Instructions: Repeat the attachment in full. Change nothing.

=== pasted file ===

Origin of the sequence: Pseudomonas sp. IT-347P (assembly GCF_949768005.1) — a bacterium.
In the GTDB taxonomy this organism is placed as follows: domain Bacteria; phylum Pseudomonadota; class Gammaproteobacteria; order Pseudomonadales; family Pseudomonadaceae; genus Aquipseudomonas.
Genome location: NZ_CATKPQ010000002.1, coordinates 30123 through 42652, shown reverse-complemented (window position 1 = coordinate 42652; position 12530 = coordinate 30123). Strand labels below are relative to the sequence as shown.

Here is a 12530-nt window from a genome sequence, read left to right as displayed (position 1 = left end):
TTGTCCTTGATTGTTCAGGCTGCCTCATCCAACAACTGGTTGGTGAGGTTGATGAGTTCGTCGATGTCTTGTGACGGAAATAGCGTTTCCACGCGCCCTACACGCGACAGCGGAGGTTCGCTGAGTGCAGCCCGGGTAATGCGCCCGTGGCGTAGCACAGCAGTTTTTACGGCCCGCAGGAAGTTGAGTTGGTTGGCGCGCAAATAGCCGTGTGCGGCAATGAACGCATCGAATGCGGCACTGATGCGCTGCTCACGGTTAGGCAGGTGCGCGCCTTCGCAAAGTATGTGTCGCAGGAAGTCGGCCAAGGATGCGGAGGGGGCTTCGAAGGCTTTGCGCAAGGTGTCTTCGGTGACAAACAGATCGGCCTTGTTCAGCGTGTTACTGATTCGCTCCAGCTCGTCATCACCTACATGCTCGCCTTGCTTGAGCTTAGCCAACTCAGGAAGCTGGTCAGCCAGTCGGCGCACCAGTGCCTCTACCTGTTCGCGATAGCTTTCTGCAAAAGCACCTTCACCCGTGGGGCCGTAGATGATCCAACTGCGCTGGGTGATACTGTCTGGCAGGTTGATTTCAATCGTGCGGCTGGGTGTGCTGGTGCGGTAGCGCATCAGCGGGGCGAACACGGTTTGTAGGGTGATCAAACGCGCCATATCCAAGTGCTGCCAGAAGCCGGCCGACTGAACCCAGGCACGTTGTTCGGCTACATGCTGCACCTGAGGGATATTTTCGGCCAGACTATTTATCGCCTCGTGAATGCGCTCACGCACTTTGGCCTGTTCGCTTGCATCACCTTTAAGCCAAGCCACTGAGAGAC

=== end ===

Origin of the sequence: Pseudomonas sp. IT-347P (assembly GCF_949768005.1) — a bacterium.
In the GTDB taxonomy this organism is placed as follows: domain Bacteria; phylum Pseudomonadota; class Gammaproteobacteria; order Pseudomonadales; family Pseudomonadaceae; genus Aquipseudomonas.
Genome location: NZ_CATKPQ010000002.1, coordinates 30123 through 42652, shown reverse-complemented (window position 1 = coordinate 42652; position 12530 = coordinate 30123). Strand labels below are relative to the sequence as shown.

Here is a 12530-nt window from a genome sequence, read left to right as displayed (position 1 = left end):
TTGTCCTTGATTGTTCAGGCTGCCTCATCCAACAACTGGTTGGTGAGGTTGATGAGTTCGTCGATGTCTTGTGACGGAAATAGCGTTTCCACGCGCCCTACACGCGACAGCGGAGGTTCGCTGAGTGCAGCCCGGGTAATGCGCCCGTGGCGTAGCACAGCAGTTTTTACGGCCCGCAGGAAGTTGAGTTGGTTGGCGCGCAAATAGCCGTGTGCGGCAATGAACGCATCGAATGCGGCACTGATGCGCTGCTCACGGTTAGGCAGGTGCGCGCCTTCGCAAAGTATGTGTCGCAGGAAGTCGGCCAAGGATGCGGAGGGGGCTTCGAAGGCTTTGCGCAAGGTGTCTTCGGTGACAAACAGATCGGCCTTGTTCAGCGTGTTACTGATTCGCTCCAGCTCGTCATCACCTACATGCTCGCCTTGCTTGAGCTTAGCCAACTCAGGAAGCTGGTCAGCCAGTCGGCGCACCAGTGCCTCTACCTGTTCGCGATAGCTTTCTGCAAAAGCACCTTCACCCGTGGGGCCGTAGATGATCCAACTGCGCTGGGTGATACTGTCTGGCAGGTTGATTTCAATCGTGCGGCTGGGTGTGCTGGTGCGGTAGCGCATCAGCGGGGCGAACACGGTTTGTAGGGTGATCAAACGCGCCATATCCAAGTGCTGCCAGAAGCCGGCCGACTGAACCCAGGCACGTTGTTCGGCTACATGCTGCACCTGAGGGATATTTTCGGCCAGACTATTTATCGCCTCGTGAATGCGCTCACGCACTTTGGCCTGTTCGCTTGCATCACCTTTAAGCCAAGCCACTGAGAGAC